I was born at Toul Air Force base beside the village of Rosieres-en-Haye. My mother told stories of the pre-dawn trek to the hospital in a VW bug with my father, a military chaplain, speeding down farm roads as steam rose from the freshly fertilized fields. I was born just as the sun was coming up.
My father went to the Rosieres-en-Haye mayor’s office to register my birth. There were 11 major U.S. bases in France then, including Chambley with my father’s chapel and metal trailers for officer’s quarters, and Toul-Rosieres with the hospital.
When I was in my 30s, my mother, sister, and one of my brothers went back to France to revisit my parents’ lives when they were young. My father had died, and we wanted to see the places that had been important to him. But when we went to Chambley, we found the base in ruins and abandoned. The chapel was a hollow shell and weeds grew where my father’s office had been. My mother cried. We all cried. The officers’ club had been set afire in places. The street where the trailers had stood was overgrown. We left in shock.
With some sense of desperation, we drove to Rosieres-en-Haye. The mayor’s office was closed. A few people were about the streets. We asked, begged, anyone to help us open the mayor’s office. With our very limited French, we understood that one person in town spoke English and were pointed to a house up the street. Raymond stood outside the gate and took us in to his wife. I can still see Rosemarie with a phone in her hand. Just one moment please, she said. She was on the phone with her sister and had just received wonderful news.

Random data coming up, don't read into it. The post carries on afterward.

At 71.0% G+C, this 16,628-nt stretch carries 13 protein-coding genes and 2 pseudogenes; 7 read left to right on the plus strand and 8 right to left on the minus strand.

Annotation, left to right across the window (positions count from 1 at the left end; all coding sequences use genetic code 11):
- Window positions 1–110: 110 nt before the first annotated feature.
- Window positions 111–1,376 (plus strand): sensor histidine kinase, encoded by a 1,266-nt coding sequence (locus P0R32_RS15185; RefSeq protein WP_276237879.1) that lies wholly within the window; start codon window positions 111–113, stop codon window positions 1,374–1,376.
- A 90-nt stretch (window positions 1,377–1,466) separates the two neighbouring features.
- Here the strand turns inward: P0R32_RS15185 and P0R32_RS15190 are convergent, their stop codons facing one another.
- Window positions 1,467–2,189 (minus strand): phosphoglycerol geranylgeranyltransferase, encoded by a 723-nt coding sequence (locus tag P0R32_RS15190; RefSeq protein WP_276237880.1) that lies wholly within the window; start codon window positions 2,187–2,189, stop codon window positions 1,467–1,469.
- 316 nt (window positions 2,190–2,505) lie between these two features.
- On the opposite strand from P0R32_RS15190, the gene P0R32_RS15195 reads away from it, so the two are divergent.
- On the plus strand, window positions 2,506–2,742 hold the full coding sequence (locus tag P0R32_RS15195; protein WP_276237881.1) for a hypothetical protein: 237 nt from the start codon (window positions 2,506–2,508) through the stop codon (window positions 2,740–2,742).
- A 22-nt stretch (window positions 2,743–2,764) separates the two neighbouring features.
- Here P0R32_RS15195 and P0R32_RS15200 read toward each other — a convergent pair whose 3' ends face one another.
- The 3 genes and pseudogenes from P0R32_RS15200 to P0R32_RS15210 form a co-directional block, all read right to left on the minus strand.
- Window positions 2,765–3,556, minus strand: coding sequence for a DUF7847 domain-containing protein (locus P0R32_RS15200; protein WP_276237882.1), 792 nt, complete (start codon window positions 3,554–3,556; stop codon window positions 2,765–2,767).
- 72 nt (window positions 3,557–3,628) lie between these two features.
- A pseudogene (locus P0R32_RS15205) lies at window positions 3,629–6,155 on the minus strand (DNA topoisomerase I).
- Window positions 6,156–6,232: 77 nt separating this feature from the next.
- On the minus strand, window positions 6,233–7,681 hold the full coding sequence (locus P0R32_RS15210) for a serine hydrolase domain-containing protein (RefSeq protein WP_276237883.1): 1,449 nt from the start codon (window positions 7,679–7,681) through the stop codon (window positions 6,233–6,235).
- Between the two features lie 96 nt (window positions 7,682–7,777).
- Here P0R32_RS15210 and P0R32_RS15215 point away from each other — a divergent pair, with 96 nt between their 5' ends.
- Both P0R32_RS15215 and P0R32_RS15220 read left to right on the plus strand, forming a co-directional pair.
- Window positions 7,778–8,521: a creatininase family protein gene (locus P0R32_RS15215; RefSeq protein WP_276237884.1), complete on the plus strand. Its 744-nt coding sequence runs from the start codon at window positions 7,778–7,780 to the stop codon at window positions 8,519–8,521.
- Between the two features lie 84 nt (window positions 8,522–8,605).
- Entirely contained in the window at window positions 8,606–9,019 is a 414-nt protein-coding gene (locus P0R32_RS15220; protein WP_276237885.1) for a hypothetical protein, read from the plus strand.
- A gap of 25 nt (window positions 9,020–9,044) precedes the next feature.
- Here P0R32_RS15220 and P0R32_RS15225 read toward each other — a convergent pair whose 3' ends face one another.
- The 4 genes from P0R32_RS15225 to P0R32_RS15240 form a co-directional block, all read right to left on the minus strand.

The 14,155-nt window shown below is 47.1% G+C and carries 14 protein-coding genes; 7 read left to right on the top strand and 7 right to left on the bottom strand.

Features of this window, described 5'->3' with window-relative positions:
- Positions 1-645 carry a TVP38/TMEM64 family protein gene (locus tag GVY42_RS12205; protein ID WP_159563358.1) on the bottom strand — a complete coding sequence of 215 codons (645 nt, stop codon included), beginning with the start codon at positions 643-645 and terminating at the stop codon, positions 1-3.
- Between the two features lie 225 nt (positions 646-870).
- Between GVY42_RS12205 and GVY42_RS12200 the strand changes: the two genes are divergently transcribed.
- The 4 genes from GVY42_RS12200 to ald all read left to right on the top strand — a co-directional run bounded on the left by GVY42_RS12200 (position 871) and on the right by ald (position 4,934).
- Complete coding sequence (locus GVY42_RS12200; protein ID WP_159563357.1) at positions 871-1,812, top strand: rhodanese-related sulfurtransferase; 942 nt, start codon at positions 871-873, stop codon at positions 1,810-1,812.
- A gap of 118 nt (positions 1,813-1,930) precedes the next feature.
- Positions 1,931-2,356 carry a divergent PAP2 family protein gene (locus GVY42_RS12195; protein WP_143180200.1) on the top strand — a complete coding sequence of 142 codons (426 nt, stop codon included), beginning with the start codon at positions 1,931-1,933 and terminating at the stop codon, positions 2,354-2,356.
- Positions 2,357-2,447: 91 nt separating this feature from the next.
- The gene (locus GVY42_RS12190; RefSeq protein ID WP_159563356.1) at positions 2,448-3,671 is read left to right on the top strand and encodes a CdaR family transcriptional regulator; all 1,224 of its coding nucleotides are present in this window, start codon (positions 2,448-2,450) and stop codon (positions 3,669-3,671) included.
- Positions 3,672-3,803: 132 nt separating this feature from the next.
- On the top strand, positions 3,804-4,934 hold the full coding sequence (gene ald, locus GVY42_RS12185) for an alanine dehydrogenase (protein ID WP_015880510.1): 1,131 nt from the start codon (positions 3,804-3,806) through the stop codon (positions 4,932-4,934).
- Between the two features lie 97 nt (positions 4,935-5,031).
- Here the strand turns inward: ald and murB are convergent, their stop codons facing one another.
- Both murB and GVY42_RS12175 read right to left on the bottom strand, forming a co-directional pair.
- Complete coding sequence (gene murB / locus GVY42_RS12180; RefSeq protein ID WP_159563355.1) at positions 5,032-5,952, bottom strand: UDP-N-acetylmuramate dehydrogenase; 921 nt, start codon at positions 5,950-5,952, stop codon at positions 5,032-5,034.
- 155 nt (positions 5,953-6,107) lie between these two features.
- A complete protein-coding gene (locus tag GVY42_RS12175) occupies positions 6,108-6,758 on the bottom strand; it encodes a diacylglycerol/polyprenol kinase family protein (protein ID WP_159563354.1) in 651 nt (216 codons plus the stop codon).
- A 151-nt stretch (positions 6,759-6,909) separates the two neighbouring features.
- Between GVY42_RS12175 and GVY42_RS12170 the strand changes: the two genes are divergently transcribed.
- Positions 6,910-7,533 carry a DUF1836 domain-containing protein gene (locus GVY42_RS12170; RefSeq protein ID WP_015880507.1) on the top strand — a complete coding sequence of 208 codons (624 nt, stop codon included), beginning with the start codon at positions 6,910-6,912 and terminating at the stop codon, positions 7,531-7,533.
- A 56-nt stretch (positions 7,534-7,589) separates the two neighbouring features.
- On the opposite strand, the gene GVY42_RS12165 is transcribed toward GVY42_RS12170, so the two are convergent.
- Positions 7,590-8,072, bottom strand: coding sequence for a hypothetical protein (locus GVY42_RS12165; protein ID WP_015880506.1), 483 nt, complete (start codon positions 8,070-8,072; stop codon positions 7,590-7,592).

Rosemarie’s doctor had called her about the time we pulled into town. Her cancer was in remission, so she wanted to celebrate. Could we please come back soon and she would prepare a picnic lunch. In that moment, our fortunes changed and her happiness took us over. We wandered through the village a bit. Rosemarie led us back to the mayor’s office, now opened, and there were the birth records and my father’s signature. Then we sat in the garden, and with Rosemarie and Raymond, ate bread and cheese and potato salad. We talked of everything and became friends.
In the years that came and went, their son married and had two children. Rosemarie and my family found each other on Facebook and we watched each other’s lives unfold. My sister and I adopted daughters. My brother went to law school. While I was living in Washington, Rosemarie and Raymond came to the states and we had a fortuitous picnic on a sunny day. We posted pictures. Time marched forward. I moved to Kentucky, then my mother was diagnosed with cancer. Raymond developed leukemia. He died six months later, and my mother died a year after that.
My family has always coped with tragedy with movement and intensity. My siblings and I posted pictures of our lives and our children, using Facebook as our scrapbook and history. Rosemarie needed a reason to get up in the morning. So, unbeknownst to us, our story helped her face the day. She would push herself to the computer and say, “Let’s see what the Whitehouses are doing today.”